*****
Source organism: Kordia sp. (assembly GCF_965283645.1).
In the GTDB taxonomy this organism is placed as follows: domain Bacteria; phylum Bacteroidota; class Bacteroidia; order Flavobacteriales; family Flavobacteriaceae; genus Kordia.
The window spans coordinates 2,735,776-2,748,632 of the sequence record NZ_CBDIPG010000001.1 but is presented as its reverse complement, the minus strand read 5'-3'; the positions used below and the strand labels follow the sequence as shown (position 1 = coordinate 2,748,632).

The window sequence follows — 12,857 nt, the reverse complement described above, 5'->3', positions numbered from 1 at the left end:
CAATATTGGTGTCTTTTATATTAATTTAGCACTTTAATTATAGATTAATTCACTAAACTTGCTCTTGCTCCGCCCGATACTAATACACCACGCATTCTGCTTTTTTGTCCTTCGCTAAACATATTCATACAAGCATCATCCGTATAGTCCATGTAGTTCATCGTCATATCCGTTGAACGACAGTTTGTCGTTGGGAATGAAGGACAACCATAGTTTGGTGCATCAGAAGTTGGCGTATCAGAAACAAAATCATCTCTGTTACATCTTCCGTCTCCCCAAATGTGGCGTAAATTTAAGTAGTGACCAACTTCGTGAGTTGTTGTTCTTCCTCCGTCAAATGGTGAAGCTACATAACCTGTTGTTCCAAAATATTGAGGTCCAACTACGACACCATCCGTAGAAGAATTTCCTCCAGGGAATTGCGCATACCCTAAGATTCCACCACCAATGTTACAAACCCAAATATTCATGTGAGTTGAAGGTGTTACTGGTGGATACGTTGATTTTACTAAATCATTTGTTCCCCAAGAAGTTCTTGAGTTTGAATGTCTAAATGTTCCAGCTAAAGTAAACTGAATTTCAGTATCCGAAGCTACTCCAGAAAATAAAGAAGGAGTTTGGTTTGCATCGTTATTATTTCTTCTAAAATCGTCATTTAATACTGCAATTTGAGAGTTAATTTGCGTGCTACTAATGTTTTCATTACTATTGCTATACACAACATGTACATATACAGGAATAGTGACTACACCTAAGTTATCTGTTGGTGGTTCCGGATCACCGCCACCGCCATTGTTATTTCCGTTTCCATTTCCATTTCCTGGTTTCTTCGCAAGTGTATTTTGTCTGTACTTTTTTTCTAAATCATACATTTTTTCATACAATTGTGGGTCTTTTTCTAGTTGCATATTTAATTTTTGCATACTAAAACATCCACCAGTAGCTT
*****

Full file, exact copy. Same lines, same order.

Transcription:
Source organism: Kordia sp. (assembly GCF_965283645.1).
In the GTDB taxonomy this organism is placed as follows: domain Bacteria; phylum Bacteroidota; class Bacteroidia; order Flavobacteriales; family Flavobacteriaceae; genus Kordia.
The window spans coordinates 2,735,776-2,748,632 of the sequence record NZ_CBDIPG010000001.1 but is presented as its reverse complement, the minus strand read 5'-3'; the positions used below and the strand labels follow the sequence as shown (position 1 = coordinate 2,748,632).

The window sequence follows — 12,857 nt, the reverse complement described above, 5'->3', positions numbered from 1 at the left end:
CAATATTGGTGTCTTTTATATTAATTTAGCACTTTAATTATAGATTAATTCACTAAACTTGCTCTTGCTCCGCCCGATACTAATACACCACGCATTCTGCTTTTTTGTCCTTCGCTAAACATATTCATACAAGCATCATCCGTATAGTCCATGTAGTTCATCGTCATATCCGTTGAACGACAGTTTGTCGTTGGGAATGAAGGACAACCATAGTTTGGTGCATCAGAAGTTGGCGTATCAGAAACAAAATCATCTCTGTTACATCTTCCGTCTCCCCAAATGTGGCGTAAATTTAAGTAGTGACCAACTTCGTGAGTTGTTGTTCTTCCTCCGTCAAATGGTGAAGCTACATAACCTGTTGTTCCAAAATATTGAGGTCCAACTACGACACCATCCGTAGAAGAATTTCCTCCAGGGAATTGCGCATACCCTAAGATTCCACCACCAATGTTACAAACCCAAATATTCATGTGAGTTGAAGGTGTTACTGGTGGATACGTTGATTTTACTAAATCATTTGTTCCCCAAGAAGTTCTTGAGTTTGAATGTCTAAATGTTCCAGCTAAAGTAAACTGAATTTCAGTATCCGAAGCTACTCCAGAAAATAAAGAAGGAGTTTGGTTTGCATCGTTATTATTTCTTCTAAAATCGTCATTTAATACTGCAATTTGAGAGTTAATTTGCGTGCTACTAATGTTTTCATTACTATTGCTATACACAACATGTACATATACAGGAATAGTGACTACACCTAAGTTATCTGTTGGTGGTTCCGGATCACCGCCACCGCCATTGTTATTTCCGTTTCCATTTCCATTTCCTGGTTTCTTCGCAAGTGTATTTTGTCTGTACTTTTTTTCTAAATCATACATTTTTTCATACAATTGTGGGTCTTTTTCTAGTTGCATATTTAATTTTTGCATACTAAAACATCCACCAGTAGCTT